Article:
HA & P Chapter 2 Lesson 3
HA & P Chapter 2 Lesson 3 Bio 2010
Popular in Human Anatomy and Physiology
verified elite notetaker
Popular in Biology
This 7 page Class Notes was uploaded by Kelsie Carter on Saturday February 27, 2016. The Class Notes belongs to Bio 2010 at University of Colorado Colorado Springs taught by Sabine Allenspach in Winter 2016. Since its upload, it has received 16 views. For similar materials see Human Anatomy and Physiology in Biology at University of Colorado Colorado Springs.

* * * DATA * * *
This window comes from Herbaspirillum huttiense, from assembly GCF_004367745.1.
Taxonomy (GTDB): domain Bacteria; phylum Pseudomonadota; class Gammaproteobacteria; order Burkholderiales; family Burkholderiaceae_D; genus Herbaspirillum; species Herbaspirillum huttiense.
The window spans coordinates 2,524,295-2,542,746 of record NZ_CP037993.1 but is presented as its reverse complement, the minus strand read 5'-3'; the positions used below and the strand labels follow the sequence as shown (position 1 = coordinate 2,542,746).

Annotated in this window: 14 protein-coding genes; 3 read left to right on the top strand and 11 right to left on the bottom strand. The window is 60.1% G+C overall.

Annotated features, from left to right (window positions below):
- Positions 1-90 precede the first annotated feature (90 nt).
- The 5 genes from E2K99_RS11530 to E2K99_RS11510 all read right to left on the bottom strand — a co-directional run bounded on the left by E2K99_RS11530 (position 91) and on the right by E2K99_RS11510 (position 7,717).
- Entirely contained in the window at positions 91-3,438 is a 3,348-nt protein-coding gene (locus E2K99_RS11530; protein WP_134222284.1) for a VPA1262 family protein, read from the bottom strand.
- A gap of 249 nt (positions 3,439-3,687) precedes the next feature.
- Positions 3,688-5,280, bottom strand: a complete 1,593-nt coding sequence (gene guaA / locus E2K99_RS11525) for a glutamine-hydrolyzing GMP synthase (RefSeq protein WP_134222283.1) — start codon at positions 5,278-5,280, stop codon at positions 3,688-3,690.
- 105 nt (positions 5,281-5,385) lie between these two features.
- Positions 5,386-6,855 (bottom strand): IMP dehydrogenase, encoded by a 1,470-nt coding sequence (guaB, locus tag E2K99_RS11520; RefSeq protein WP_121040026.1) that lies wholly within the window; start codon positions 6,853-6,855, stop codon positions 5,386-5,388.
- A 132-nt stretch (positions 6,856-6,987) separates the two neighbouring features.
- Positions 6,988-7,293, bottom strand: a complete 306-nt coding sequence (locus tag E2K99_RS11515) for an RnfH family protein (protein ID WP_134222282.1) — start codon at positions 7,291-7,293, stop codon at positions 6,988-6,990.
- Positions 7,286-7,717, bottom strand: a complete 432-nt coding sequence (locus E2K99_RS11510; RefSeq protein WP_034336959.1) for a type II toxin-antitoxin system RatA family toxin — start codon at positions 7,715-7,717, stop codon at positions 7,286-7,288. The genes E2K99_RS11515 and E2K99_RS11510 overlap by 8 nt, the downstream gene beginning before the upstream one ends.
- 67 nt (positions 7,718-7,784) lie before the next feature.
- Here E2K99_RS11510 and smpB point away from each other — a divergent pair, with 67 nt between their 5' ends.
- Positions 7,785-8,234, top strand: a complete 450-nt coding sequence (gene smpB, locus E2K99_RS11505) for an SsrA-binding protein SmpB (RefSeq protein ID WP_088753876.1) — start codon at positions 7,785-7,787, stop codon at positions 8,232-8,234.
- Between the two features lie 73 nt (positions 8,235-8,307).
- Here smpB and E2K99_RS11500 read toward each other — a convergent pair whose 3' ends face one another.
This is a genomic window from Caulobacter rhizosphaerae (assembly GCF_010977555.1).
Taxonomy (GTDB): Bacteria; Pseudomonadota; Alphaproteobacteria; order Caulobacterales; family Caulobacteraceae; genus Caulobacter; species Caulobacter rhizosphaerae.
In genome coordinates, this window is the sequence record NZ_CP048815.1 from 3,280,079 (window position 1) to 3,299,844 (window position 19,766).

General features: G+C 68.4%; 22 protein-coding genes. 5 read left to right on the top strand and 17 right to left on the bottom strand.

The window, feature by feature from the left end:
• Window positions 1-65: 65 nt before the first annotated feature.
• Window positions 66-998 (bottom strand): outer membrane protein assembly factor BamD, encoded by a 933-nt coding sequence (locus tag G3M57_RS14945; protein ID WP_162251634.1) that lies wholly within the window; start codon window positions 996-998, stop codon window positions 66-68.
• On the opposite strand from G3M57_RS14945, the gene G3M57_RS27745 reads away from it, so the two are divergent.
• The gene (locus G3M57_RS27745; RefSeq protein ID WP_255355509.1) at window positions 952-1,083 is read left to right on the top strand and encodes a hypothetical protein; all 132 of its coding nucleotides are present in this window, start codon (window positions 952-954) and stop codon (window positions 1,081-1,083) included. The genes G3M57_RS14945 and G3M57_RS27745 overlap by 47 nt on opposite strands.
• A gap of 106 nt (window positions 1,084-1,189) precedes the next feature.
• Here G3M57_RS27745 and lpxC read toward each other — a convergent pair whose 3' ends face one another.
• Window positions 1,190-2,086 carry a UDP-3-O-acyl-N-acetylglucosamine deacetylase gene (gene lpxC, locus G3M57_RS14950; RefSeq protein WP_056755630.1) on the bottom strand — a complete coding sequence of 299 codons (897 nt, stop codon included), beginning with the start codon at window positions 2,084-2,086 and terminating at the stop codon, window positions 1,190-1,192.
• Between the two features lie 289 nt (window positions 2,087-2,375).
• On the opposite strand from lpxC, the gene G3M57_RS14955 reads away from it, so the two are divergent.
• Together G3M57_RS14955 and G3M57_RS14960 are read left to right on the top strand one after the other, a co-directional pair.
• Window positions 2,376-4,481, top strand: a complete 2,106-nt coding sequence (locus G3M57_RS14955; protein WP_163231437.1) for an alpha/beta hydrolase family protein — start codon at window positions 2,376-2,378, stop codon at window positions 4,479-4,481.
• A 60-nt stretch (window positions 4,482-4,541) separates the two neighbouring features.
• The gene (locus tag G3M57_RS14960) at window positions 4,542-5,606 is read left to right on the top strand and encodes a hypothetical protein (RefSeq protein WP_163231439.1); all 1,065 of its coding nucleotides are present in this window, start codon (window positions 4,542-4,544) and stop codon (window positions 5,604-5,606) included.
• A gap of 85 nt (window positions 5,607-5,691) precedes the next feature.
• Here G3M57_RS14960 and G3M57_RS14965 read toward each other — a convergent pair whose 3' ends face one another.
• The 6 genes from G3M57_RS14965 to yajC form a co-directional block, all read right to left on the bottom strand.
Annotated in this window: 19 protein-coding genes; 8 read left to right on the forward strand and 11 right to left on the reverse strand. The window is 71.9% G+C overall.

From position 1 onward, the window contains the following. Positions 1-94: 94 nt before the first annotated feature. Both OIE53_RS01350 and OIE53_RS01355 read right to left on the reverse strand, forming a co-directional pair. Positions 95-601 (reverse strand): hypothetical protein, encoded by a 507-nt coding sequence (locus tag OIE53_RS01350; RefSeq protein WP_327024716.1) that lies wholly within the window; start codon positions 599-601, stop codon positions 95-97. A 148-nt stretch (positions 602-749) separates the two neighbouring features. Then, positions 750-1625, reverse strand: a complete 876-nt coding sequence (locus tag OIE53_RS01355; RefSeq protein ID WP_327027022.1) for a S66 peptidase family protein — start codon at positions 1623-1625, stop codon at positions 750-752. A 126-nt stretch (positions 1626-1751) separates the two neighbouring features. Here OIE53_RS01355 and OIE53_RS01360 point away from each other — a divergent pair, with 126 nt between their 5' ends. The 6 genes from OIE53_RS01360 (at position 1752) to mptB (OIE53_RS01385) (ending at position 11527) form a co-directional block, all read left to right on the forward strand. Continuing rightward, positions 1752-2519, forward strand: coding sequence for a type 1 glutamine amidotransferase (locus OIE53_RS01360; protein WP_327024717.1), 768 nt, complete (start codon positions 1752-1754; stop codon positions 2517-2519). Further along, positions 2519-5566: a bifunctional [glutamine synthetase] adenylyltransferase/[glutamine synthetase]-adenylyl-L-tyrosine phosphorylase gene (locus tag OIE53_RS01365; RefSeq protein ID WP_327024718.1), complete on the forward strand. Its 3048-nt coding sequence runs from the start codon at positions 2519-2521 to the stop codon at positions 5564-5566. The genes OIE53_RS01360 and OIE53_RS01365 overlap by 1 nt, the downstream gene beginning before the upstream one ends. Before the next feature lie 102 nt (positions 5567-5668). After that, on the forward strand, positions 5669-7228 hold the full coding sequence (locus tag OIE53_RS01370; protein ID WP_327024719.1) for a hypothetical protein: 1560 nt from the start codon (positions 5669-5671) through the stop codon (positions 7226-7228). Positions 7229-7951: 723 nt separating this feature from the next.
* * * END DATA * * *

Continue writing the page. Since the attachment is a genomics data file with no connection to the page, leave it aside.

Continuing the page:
Reviews for HA & P Chapter 2 Lesson 3
Report this Material
What is Karma?
Karma is the currency of StudySoup.
You can buy or earn more Karma at anytime and redeem it for class notes, study guides, flashcards, and more!
Date Created: 02/27/16